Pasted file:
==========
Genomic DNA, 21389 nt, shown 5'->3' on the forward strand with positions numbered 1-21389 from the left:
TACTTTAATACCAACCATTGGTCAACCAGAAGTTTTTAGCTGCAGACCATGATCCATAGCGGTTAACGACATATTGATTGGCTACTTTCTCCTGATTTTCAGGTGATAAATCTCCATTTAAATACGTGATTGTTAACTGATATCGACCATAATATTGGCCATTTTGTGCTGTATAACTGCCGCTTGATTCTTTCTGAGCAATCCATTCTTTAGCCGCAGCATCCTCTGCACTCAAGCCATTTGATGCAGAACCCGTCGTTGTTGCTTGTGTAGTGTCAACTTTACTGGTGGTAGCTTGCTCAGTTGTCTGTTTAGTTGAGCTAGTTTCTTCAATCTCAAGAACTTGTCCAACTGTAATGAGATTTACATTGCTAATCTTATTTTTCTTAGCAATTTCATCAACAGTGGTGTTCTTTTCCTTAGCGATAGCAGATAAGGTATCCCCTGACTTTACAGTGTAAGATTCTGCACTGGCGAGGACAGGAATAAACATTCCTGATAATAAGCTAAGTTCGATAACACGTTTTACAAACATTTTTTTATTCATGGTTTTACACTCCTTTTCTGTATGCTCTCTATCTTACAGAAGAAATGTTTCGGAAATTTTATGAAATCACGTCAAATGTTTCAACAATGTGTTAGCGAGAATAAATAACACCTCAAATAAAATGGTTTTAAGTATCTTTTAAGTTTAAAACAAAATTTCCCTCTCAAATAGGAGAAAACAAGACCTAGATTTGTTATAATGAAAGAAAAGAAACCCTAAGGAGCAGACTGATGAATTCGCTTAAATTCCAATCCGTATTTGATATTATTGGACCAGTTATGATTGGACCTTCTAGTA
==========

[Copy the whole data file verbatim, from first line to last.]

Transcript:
Genomic DNA, 21389 nt, shown 5'->3' on the forward strand with positions numbered 1-21389 from the left:
TACTTTAATACCAACCATTGGTCAACCAGAAGTTTTTAGCTGCAGACCATGATCCATAGCGGTTAACGACATATTGATTGGCTACTTTCTCCTGATTTTCAGGTGATAAATCTCCATTTAAATACGTGATTGTTAACTGATATCGACCATAATATTGGCCATTTTGTGCTGTATAACTGCCGCTTGATTCTTTCTGAGCAATCCATTCTTTAGCCGCAGCATCCTCTGCACTCAAGCCATTTGATGCAGAACCCGTCGTTGTTGCTTGTGTAGTGTCAACTTTACTGGTGGTAGCTTGCTCAGTTGTCTGTTTAGTTGAGCTAGTTTCTTCAATCTCAAGAACTTGTCCAACTGTAATGAGATTTACATTGCTAATCTTATTTTTCTTAGCAATTTCATCAACAGTGGTGTTCTTTTCCTTAGCGATAGCAGATAAGGTATCCCCTGACTTTACAGTGTAAGATTCTGCACTGGCGAGGACAGGAATAAACATTCCTGATAATAAGCTAAGTTCGATAACACGTTTTACAAACATTTTTTTATTCATGGTTTTACACTCCTTTTCTGTATGCTCTCTATCTTACAGAAGAAATGTTTCGGAAATTTTATGAAATCACGTCAAATGTTTCAACAATGTGTTAGCGAGAATAAATAACACCTCAAATAAAATGGTTTTAAGTATCTTTTAAGTTTAAAACAAAATTTCCCTCTCAAATAGGAGAAAACAAGACCTAGATTTGTTATAATGAAAGAAAAGAAACCCTAAGGAGCAGACTGATGAATTCGCTTAAATTCCAATCCGTATTTGATATTATTGGACCAGTTATGATTGGACCTTCTAGTA